“Well, I’m not sure,” was the reply. “You gave me $30. Here is your receipt, and here is your change.”
“Thank you,” said the boss. “Now, please have a seat and pay careful attention.”
Then the boss called in the employee who had received the promotion and asked him to do the same job. He readily agreed and went to the store.
When he returned, the boss asked, “What kind of oranges did you buy?”
“Well,” he replied, “the store had many varieties—there were navel oranges, Valencia oranges, blood oranges, tangerines, and many others, and I didn’t know which kind to buy. But I remembered you said your wife needed the oranges, so I called her. She said she was having a party and that she was going to make orange juice. So I asked the grocer which of all these oranges would make the best orange juice. He said the Valencia orange was full of very sweet juice, so that’s what I bought. I dropped them by your home on my way back to the office. Your wife was very pleased.”
“How much did they cost?” the boss asked.
“Well, that was another problem. I didn’t know how many to buy, so I once again called your wife and asked her how many guests she was expecting. She said 20. I asked the grocer how many oranges would be needed to make juice for 20 people, and it was a lot. So, I asked the grocer if he could give me a quantity discount, and he did! These oranges normally cost 75 cents each, but I paid only 50 cents. Here is your change and the receipt.”
The boss smiled and said, “Thank you; you may go.”
He looked over at the young man who had been watching. The young man stood up, slumped his shoulders and said, “I see what you mean,” as he walked dejectedly out of the office.
What was the difference between these two young men? They were both asked to buy oranges, and they did. You might say that one went the extra mile, or one was more efficient, or one paid more attention to detail. But the most important difference had to do with real intent rather than just going through the motions. The first young man was motivated by money, position, and prestige. The second young man was driven by an intense desire to please his employer and an inner commitment to be the best employee he could possibly be—and the outcome was obvious.
How can you apply this parable in your lives? How might your efforts in your family, at school, at work, and in the Church be different if you always sought to please God and do His will, motivated by your love for Him?
Avoiding Distractions—the Importance of Focus
How many times have you sat down at the computer to do homework or an assignment for work when suddenly up pops an ad for something that you had been shopping for recently? Then, as you are browsing the online stores, you notice that a few of your friends are online, so you begin chatting with them. Then you receive an alert that a friend has posted something on Facebook, and you just have to see what it is. Before you know it, you’ve lost valuable time and forgotten why you got on the computer in the first place. So many times we get distracted when we should have acted. Distractions rob you of time that could have been invested in doing good. The ability to focus helps us avoid distractions.
I know you all enjoy taking tests. So, tonight I am going to give you a quick test of your ability to focus. You will see two teams: one wearing white and one wearing black. They are going to pass a basketball, and I want you to simply count the number of passes the team in white makes.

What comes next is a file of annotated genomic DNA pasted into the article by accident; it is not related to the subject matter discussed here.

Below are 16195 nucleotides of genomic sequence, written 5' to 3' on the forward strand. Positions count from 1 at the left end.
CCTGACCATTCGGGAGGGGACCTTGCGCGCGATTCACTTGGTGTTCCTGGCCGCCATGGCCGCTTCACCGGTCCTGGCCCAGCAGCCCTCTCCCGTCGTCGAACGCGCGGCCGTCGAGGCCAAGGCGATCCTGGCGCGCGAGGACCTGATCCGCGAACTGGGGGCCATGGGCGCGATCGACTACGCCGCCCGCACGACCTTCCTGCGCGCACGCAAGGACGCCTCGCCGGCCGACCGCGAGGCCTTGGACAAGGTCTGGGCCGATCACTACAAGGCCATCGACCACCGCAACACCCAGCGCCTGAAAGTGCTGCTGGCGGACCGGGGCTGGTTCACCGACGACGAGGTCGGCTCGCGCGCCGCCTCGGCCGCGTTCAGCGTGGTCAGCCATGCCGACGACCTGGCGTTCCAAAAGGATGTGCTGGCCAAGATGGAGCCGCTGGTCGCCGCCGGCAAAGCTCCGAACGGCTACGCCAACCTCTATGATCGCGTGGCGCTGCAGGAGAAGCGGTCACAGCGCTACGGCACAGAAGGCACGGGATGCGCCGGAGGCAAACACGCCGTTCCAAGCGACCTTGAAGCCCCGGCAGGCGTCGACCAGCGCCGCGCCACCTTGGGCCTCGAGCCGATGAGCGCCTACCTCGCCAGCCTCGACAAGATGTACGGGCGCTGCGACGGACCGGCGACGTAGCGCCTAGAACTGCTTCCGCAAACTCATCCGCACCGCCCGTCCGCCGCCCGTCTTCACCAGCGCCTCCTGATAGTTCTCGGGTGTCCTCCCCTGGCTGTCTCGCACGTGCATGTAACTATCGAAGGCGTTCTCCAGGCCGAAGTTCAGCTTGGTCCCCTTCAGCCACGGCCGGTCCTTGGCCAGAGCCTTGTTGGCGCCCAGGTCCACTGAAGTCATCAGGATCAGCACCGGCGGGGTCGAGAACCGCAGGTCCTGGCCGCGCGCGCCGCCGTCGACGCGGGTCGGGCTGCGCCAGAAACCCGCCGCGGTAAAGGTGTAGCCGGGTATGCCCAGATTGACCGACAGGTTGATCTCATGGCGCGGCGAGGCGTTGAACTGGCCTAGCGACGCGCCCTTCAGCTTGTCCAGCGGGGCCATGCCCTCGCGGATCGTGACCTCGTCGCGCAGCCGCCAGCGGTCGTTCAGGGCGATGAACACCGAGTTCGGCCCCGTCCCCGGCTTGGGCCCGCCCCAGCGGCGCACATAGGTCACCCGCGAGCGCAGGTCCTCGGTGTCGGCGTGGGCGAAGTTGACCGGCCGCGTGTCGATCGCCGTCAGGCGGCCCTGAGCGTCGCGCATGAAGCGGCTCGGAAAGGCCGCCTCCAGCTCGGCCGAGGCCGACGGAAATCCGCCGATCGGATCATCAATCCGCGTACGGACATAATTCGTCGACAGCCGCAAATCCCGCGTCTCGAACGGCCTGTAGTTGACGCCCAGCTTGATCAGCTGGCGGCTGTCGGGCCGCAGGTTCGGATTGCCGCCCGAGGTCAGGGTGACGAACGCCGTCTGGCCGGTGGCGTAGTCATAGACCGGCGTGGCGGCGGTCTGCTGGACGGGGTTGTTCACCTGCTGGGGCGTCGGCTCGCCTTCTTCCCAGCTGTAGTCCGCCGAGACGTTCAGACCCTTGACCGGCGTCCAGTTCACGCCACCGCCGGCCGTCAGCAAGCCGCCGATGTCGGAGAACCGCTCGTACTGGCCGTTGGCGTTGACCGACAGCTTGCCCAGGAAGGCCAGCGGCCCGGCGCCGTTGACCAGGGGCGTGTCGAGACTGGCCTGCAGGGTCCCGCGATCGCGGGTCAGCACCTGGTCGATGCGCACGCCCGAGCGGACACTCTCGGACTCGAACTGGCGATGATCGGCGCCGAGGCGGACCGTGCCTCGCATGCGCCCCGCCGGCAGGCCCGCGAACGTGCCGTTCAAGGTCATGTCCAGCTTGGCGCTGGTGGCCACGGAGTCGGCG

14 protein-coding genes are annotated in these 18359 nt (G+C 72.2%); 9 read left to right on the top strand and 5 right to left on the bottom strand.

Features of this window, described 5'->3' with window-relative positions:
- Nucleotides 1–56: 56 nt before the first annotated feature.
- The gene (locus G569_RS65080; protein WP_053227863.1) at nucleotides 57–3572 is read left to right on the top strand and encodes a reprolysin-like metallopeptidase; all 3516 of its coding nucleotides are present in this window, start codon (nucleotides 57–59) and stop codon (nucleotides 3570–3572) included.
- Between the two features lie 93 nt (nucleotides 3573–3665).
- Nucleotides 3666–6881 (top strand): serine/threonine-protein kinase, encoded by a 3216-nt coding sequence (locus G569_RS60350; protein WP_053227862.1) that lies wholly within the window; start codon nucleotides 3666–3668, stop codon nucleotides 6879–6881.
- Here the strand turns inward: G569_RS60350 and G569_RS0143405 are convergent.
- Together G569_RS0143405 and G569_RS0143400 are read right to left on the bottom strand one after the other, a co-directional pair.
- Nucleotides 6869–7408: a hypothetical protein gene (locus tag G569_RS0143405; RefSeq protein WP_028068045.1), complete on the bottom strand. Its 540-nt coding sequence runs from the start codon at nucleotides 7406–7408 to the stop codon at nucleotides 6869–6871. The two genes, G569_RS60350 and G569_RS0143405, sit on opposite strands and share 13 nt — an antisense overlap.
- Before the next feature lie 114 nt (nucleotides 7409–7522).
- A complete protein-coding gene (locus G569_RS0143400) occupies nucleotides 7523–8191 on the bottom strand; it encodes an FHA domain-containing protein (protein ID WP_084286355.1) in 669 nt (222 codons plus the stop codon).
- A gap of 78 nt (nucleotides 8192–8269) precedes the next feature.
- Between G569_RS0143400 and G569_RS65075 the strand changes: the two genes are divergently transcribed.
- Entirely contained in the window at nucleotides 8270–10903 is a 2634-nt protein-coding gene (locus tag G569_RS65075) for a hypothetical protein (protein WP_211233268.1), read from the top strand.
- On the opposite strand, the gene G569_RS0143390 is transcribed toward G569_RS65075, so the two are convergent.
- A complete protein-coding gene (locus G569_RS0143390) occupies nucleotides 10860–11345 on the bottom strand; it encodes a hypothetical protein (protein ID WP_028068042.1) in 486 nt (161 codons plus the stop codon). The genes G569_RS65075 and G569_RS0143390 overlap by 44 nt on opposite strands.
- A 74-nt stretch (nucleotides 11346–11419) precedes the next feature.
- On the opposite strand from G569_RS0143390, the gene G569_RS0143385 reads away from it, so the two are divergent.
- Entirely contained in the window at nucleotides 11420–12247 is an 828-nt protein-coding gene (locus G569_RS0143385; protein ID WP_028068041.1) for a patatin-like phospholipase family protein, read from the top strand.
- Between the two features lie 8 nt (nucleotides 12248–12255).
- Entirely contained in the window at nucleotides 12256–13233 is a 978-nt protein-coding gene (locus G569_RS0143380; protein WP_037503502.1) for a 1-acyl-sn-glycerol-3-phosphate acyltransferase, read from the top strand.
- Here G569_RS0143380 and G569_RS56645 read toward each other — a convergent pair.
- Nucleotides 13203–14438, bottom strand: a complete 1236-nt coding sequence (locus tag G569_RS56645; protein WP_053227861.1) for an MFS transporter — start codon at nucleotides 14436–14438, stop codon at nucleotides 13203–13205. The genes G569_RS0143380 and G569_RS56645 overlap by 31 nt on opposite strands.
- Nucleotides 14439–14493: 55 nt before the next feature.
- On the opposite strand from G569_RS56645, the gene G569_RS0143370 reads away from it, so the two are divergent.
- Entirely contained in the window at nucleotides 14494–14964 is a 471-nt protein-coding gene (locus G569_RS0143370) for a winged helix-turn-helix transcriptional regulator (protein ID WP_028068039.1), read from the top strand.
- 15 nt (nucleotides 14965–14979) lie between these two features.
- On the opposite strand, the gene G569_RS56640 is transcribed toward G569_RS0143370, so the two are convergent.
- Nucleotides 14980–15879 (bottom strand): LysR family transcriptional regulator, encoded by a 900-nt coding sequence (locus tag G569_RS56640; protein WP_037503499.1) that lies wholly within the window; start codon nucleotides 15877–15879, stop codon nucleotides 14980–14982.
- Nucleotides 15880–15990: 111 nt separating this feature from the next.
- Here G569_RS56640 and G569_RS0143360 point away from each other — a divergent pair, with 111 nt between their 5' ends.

[The awareness test video was shown.]
How many passes did you count?
Raise your hand if you counted 19 passes. How many counted 20? How many counted 21? How many counted 22?
The correct answer is 21.
All those who got it right at 21, raise your hand. Keep your hand up if you also saw an elderly woman walk, then moonwalk, across the floor. Now, keep your hand up if you saw a ninja warrior replace one of the players wearing black. Did you see players on the team wearing black put on hats?
Now take another look, and focus on something you did not see the first time.
[The awareness test video was replayed.]
We will share this video with you afterward via social media.
Our focus in life is so important. As this test demonstrates, we typically find what we are looking for. Or, as the scriptures put it, “Seek, and ye shall find” (Luke 11:9).
If we are focused on the things of the world, we can miss a whole spiritual world that is all around us. We may not be able to recognize the spiritual promptings that the Holy Ghost is anxious to give us to direct our lives and to bless others. Conversely, if we focus on the things of the Spirit and that which is “virtuous, lovely, or of good report or praiseworthy” (Articles of Faith 1:13), then we’re less likely to be sidetracked by the temptations and distractions of the world. The best way to avoid distractions is to have our focus firmly set on our purpose and be anxiously engaged in a good cause. Be careful of your focus—don’t spend time focused on climbing a mountain only to discover you have climbed the wrong one.
The Power of Small Things
Thirty-five years after I “adjusted my focus” and decided to serve a mission, my son encouraged me to visit Mexico with him and, hopefully, find some of the people I had taught. We attended a sacrament meeting in the little town where I began my mission, thinking I might recognize someone—but not a one. After the meeting, we asked the bishop if he recognized anyone from my list of people we had taught and baptized. Not a one. He explained that he had been a member for only five years. He suggested we talk to another man who had been a member for 27 years—still a long shot but worth a try. I went through my list with him without success until we got to the last name: Leonor Lopez de Enriquez.
“Oh, yes,” he said. “This family is in another ward, but they attend Church in this building. Their sacrament meeting is next; they should be here shortly.”
We only had to wait about 10 minutes before Leonor came walking into the building. Although now in her mid-70s, I recognized her immediately, and she recognized me. We shared a long, tearful hug.